Plastic Recycling Facts

1. Plastic grocery bags are an extremely resource-efficient disposable bag choice.

Using paper bags doubles the amount of CO2 produced versus using plastic bags.5

Plastic grocery bags require 40-70 percent less energy to manufacture than paper bags.1

For every seven trucks needed to deliver paper bags, only one truck is needed for the same number of plastic bags, helping to save energy and reduce emissions.

It takes 91% less energy to recycle a pound of plastic than it takes to recycle a pound of paper.1

2. Less material means less waste and fewer emissions.

2,000 plastic bags weigh 30 lbs; 2,000 paper bags weigh 280 lbs. Plastic bags take up a lot less space in a landfill.1

Plastic bags generate 80 percent less waste than paper bags.1

Plastic grocery bags make up a tiny fraction (less than 0.5 percent) of the U.S. municipal solid waste stream.2

The manufacture and use of paper bags generates 70% more air emissions than plastic.1

Plastic bags generate only 40% of the greenhouse gas (GHG) emissions of non-composted paper bags and only 21% of the GHG emissions of composted paper bags.3

The production of plastic bags consumes less than 4 percent of the water needed to make paper bags.3

3. Plastic grocery bags are fully recyclable4 and the number of recycling programs is increasing daily.

Nationwide over 812 million pounds of bags and film were recycled in 2006—up 24 percent from 2005.

Plastic bags can be made into dozens of useful new products, such as building and construction products, low-maintenance fencing and decking, and of course, new bags.

There is high demand for this material, and in most areas, demand exceeds the available supply because many consumers are not aware that collection programs are available at local stores.

In recent years, many grocers and retailers have introduced plastic bag collection programs.

Consumers should look for a collection bin, usually located at the front of the store. The number of municipal drop-off centers and curb side programs to recycle plastic bags is increasing also.

    In addition to grocery bags, other plastic retail bags, dry cleaning bags and newspaper bags can be included wherever plastic bags are collected for recycling.

      4. In addition to recycling, a recent national survey shows that over 90% of Americans reuse their plastic bags.

      About 65% of Americans reuse their bags for trash disposal. Other common uses include lunch bags and pet pick-up.

      In this regard, the reuse of a plastic shopping bag prevents a second bag from being purchased to fulfill these necessary functions.



      Banning recyclable plastic bags will not reduce society’s dependence on oil.

      In the United States, nearly 80% of polyethylene, the type of plastic used to make plastic bags, is produced from natural gas. This includes feedstock, process and transportation energy.

      Much of the energy used to make plastic bags is embodied in the bag itself, and since plastic bagsare fully recyclable, that energy is available for new products.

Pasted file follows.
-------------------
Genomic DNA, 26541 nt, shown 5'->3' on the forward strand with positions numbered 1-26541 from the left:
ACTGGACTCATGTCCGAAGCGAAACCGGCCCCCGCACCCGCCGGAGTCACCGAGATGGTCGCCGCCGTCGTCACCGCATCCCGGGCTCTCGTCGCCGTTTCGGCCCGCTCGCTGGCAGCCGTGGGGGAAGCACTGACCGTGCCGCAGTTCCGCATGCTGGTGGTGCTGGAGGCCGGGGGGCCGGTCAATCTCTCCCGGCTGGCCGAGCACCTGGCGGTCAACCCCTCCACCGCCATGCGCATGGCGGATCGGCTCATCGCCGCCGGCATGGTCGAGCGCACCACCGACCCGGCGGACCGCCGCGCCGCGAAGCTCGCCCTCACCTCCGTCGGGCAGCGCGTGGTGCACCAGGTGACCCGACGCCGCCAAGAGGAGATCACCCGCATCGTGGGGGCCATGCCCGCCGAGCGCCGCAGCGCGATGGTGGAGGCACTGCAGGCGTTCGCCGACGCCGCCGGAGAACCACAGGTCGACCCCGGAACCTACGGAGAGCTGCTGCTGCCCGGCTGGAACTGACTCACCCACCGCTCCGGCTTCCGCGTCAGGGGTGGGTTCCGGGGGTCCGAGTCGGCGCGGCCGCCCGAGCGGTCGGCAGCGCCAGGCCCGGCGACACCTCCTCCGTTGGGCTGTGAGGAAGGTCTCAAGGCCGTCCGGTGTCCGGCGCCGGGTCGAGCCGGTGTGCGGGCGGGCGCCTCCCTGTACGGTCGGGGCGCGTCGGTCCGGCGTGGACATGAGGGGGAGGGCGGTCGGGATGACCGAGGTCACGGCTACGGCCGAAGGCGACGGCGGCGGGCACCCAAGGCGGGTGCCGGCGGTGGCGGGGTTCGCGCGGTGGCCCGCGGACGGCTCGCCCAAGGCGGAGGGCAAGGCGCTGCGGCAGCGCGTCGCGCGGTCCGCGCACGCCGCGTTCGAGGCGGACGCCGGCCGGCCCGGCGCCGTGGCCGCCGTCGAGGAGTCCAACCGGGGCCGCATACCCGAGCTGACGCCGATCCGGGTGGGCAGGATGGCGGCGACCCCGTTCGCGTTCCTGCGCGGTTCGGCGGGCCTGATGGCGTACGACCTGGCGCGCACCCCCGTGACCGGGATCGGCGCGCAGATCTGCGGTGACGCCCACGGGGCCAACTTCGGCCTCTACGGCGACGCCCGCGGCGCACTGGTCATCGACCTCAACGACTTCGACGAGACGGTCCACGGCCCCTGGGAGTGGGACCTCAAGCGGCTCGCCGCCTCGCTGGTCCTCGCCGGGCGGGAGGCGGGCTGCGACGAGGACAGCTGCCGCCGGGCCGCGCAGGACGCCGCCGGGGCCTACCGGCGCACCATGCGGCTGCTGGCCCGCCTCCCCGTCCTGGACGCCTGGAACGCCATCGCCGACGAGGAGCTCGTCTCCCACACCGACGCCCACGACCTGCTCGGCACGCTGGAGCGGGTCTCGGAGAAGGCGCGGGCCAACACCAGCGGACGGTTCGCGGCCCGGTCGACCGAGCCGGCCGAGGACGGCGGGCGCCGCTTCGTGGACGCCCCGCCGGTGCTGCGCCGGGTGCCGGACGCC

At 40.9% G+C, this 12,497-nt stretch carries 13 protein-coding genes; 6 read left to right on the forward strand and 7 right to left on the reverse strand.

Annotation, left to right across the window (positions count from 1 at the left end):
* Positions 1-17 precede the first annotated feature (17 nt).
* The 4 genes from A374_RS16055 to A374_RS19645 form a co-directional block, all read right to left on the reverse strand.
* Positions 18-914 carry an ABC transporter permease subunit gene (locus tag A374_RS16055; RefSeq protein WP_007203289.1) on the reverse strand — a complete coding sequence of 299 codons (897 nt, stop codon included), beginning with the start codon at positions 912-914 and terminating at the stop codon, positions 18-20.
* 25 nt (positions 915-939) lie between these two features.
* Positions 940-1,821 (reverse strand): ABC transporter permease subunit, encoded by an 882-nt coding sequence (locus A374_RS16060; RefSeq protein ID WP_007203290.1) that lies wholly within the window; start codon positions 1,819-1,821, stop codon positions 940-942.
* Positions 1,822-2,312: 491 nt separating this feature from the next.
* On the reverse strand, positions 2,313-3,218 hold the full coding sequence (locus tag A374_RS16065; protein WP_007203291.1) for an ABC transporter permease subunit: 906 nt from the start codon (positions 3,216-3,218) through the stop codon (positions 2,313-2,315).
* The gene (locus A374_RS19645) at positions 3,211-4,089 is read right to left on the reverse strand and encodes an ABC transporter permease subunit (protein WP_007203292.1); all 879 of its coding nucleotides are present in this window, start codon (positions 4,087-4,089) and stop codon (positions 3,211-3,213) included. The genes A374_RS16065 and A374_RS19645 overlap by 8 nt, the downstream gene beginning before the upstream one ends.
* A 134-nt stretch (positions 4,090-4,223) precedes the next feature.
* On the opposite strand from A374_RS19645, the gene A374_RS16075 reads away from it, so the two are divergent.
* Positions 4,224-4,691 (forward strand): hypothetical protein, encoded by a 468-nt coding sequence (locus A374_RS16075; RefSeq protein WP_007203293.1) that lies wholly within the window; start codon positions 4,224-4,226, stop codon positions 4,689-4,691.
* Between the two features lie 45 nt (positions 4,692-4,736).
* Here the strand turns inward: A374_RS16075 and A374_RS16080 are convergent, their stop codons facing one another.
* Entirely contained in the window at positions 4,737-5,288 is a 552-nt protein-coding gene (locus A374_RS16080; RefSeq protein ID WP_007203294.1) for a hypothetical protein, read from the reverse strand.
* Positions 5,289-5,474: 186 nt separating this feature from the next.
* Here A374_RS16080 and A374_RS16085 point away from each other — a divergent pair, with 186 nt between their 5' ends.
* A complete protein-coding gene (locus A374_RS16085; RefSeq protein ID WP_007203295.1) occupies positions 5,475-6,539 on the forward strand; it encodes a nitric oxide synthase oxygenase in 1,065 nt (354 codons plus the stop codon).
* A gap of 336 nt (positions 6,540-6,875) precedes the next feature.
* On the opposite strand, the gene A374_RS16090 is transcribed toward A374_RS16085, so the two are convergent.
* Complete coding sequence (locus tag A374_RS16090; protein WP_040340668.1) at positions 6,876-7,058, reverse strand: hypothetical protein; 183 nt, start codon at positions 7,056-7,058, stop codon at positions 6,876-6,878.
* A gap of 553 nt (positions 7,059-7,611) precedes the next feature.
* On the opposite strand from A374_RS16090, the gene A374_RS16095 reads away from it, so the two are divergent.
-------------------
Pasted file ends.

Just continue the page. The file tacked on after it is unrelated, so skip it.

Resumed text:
Mandating that recyclable plastic bags be replaced with biodegradable or compostable bags will not reduce litter or the amount of waste in our landfills.

      The biodegradable and compostable bags currently on the market will only degrade in a

      professionally-managed, large-scale composting facility. They will not breakdown in the         
      natural environment, in a home composting device or in a landfill.

      It is currently estimated that there are fewer than 100 suitable composting facilities in the United States. Where composting facilities are not available, “compostable” bags will be sent to a landfill.

      Banning recyclable plastic bags or mandating their replacement with compostable bags will
      diminish efforts to recycle these products.

      Mandating that grocers and retailers replace plastic bags with compostable or paper bags will eliminate many in-store collection programs, which are currently the largest mechanism for recovering post-consumer bags for recycling.

      In addition, the mandated use of compostable bags will cause the accidental commingling of biodegradable and recyclable bags, which will contaminate the recovered material, rendering it unusable by manufacturers.


1 GUA - Gesellschaft für umfassende Analysen, The Contribution of Plastic Products to Resource Efficiency, Vienna, 2005,
Boustead Consulting , “Life Cycle Assessment for Three Types of Grocery Bags - Recyclable Plastic; Compostable, Biodegradable Plastic; and Recycled, Recyclable Paper,” 2007,

U.S. Environmental Protection Agency. Questions about Your Community Shopping Bags: Paper or Plastic. See:

2  U.S. Environmental Protection Agency. Municipal Waste in the United States: 2005 Facts and Figures. See:

3 Swiss Agency for Environment, Forests & Landscape (SAEFL). Life Cycle Inventories for Packagings. Environmental   
  Series 250/1. 1998.Based on data from Eco-Profiles of the European Plastics Industry, LDPE Film Extrusion: A  
  Report by I. Boustead for PlasticsEurope. March2005. See

4 Recycling may not be available in all areas. Check to see if recycling exists in your community. See: can locate plastic bag recycling programs in their     
   communities by

5 Boustead Consulting, 2007